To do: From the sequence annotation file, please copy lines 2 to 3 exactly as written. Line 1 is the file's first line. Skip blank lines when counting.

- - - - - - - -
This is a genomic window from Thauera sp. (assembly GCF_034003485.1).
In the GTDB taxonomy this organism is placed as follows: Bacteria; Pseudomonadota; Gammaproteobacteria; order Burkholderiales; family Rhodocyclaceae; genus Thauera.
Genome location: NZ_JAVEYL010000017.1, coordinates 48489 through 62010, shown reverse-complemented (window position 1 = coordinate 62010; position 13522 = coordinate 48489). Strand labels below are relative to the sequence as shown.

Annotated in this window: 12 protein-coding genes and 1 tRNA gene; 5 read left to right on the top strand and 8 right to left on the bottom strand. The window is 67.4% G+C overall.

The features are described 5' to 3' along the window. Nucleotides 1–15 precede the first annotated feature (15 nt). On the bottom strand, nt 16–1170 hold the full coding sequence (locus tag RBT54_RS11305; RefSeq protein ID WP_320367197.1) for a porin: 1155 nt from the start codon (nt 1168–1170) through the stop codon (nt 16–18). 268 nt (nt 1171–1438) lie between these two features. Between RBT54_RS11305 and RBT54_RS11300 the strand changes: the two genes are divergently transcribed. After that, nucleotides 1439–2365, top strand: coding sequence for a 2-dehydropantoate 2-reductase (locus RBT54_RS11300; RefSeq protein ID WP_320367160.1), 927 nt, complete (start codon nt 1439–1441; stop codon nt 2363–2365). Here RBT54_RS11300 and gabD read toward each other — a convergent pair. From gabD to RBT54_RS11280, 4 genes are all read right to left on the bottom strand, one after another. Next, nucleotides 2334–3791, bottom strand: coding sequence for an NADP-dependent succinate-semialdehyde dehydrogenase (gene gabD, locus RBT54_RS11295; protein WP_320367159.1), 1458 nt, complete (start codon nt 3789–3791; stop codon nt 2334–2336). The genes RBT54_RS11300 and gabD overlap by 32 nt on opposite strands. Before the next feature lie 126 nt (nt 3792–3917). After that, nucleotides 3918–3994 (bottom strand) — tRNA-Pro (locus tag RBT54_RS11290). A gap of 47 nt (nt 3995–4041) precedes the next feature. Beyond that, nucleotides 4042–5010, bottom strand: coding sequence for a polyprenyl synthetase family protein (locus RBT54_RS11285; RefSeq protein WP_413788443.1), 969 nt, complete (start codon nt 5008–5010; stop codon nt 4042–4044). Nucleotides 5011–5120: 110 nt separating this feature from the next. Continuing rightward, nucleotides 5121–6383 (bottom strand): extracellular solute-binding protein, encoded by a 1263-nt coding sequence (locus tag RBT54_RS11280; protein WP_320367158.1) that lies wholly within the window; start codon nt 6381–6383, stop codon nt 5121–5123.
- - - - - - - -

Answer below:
In the GTDB taxonomy this organism is placed as follows: Bacteria; Pseudomonadota; Gammaproteobacteria; order Burkholderiales; family Rhodocyclaceae; genus Thauera.
Genome location: NZ_JAVEYL010000017.1, coordinates 48489 through 62010, shown reverse-complemented (window position 1 = coordinate 62010; position 13522 = coordinate 48489). Strand labels below are relative to the sequence as shown.